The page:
Polar Research Today:

Bolling Byrd Clarke, 1922-2007, daughter of famed Polar explorer Admiral Byrd and Society board member


1922 - 2007

Bolling helped organize her father’s papers for the Byrd Polar Research Center Archives at Ohio State University. She is shown with a photo of her and her siblings, circa 1920s. 

Bolling Byrd Clarke, 1922-2007, daughter of famed Polar Bolling Byrd Clarke, the daughter of famed Polar explorer Admiral Richard E. Byrd and an active member of the board of the Frederick A. Cook Society for a decade, died on November 3 at the University of Pennsylvania Hospital.  Bolling (her name was on one of the ships in the early Byrd expeditions to Antarctica in the 1930s) was present last summer when a new US Navy vessel bearing her father’s name was launched in San Diego’s shipyard.  That, her family said, was one of her proudest moments, the other highlight being a visit to the Antarctic in 1989.

Bolling was educated at Windsor School in Brookline, MA. During WWII she volunteered her services to the nation and became a hand on a Maine farm milking cows and tending other livestock. After the war she was employed as a technician at Harvard Medical School’s Department of Anatomy, and went on to become a pre-med student at Swarthmore College in Swarthmore.  Married to William A. Clarke Jr. in 1947 (she was divorced 1969), she cut short her studies to stay home and raise her children, Evelyn Byrd Clarke, Made Ames Clarke, Eleanor Stabler Clarke II and Richard Byrd.

Bolling accepts an award from Society President Warren Cook at the Sullivan County Museum in 1998. 

Below right: With Cook granddaughter Bette Cook Hutchinson at the “Belgica” symposium in 1997.

She was involved in her children’s lives, was the Swarthmore Girls Scouts of America Leader for many years. She was also very active in various civic, religious and educational groups in the Delaware County area including UNICEF, the Women’s International League For Peace and Freedom, Pendle Hill International Quaker Study Center, the Society of Friends Peace Committee and local politics. An avid lover of nature, she always had a keen interest in the protection of the environment.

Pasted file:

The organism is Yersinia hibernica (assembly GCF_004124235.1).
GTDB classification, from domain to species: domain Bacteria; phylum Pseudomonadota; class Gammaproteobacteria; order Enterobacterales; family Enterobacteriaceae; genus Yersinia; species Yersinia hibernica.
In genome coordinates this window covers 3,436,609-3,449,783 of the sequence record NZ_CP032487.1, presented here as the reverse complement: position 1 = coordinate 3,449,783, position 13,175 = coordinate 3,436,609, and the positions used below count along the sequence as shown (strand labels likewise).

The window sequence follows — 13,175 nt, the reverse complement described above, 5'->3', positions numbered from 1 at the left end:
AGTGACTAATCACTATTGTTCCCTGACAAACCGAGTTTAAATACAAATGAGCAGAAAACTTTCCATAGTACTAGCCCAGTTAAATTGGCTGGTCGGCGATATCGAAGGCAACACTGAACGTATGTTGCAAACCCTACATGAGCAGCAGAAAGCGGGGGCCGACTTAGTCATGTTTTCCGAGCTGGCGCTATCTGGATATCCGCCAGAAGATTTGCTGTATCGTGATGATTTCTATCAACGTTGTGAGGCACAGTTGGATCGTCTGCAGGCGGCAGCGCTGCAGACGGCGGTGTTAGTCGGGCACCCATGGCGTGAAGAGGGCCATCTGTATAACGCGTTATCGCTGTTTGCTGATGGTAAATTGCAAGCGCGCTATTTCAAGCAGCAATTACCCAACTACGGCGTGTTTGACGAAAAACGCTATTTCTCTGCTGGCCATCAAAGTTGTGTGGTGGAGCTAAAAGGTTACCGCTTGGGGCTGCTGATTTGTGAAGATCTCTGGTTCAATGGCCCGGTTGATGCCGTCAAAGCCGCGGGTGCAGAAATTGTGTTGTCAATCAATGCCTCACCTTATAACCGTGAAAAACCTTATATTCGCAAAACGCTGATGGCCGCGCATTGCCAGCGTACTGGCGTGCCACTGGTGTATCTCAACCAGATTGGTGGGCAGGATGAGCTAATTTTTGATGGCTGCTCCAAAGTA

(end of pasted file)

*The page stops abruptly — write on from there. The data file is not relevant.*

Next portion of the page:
Two generations of explorers kin at the new location of the birthplace marker for Frederick A. Cook, in Hortonville, NY: Bolling Byrd Clarke, daughter of Admiral Byrd, is flanked by Marcia Hutchinson (left) granddaughter of Dr. Cook, and Bette Hutchinson, one of the explorer’s great granddaughters. Bolling and Society Executive Director Russ Gibbons inspect one of the displays featuring explorers Byrd, Cook and Wilkens at the Ohio State University library in 1999.

In 1967 she became Family Planning Special Projects Coordinator and Medical Councilor in the Obstetrics and Gynecology Department of the Hospital of the University of Pennsylvania where she worked for over 20 years, retiring in 1987. After her retirement, she devoted her time to lecturing about her father and traveling as well as serving on the boards of the Richard E. Byrd Polar Research Center at Ohio State University as well as the Frederick A. Cook Society. Her dream of visiting the South Pole came true for her at 67 years of age when she was asked to be a guest lecturer on a 23 day boat trip organized by Society Expeditions, a California tour company. She said, “I finally found out what Antarctica was like and why it appealed so much to Dad. It was absolutely beautiful!”

Donald Winter, Secretary of the Navy, Matron of Honor Marie Giossi, Admiral Richard E. Byrd’s daughter and Ship’s Sponsor Bolling Byrd Clarke at launching.

Copyright 2008 - The Frederick A. Cook Society